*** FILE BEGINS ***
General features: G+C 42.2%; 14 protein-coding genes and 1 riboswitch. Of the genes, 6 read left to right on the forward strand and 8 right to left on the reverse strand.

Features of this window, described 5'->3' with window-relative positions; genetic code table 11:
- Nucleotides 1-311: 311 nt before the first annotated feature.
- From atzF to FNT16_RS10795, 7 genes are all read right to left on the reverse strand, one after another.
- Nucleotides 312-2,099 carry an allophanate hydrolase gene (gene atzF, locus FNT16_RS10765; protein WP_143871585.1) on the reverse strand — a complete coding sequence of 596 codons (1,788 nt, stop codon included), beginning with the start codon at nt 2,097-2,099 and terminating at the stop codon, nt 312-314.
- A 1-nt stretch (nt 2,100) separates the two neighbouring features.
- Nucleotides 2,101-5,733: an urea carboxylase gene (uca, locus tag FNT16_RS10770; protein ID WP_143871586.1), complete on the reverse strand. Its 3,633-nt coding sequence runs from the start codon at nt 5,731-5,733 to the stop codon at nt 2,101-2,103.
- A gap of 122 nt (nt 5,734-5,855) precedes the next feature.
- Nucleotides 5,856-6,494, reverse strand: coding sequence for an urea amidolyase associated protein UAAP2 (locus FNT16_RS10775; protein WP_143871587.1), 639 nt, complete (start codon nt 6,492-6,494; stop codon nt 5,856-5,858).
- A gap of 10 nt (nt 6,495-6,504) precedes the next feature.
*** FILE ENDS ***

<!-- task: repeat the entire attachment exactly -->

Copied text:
General features: G+C 42.2%; 14 protein-coding genes and 1 riboswitch. Of the genes, 6 read left to right on the forward strand and 8 right to left on the reverse strand.

Features of this window, described 5'->3' with window-relative positions; genetic code table 11:
- Nucleotides 1-311: 311 nt before the first annotated feature.
- From atzF to FNT16_RS10795, 7 genes are all read right to left on the reverse strand, one after another.
- Nucleotides 312-2,099 carry an allophanate hydrolase gene (gene atzF, locus FNT16_RS10765; protein WP_143871585.1) on the reverse strand — a complete coding sequence of 596 codons (1,788 nt, stop codon included), beginning with the start codon at nt 2,097-2,099 and terminating at the stop codon, nt 312-314.
- A 1-nt stretch (nt 2,100) separates the two neighbouring features.
- Nucleotides 2,101-5,733: an urea carboxylase gene (uca, locus tag FNT16_RS10770; protein ID WP_143871586.1), complete on the reverse strand. Its 3,633-nt coding sequence runs from the start codon at nt 5,731-5,733 to the stop codon at nt 2,101-2,103.
- A gap of 122 nt (nt 5,734-5,855) precedes the next feature.
- Nucleotides 5,856-6,494, reverse strand: coding sequence for an urea amidolyase associated protein UAAP2 (locus FNT16_RS10775; protein WP_143871587.1), 639 nt, complete (start codon nt 6,492-6,494; stop codon nt 5,856-5,858).
- A gap of 10 nt (nt 6,495-6,504) precedes the next feature.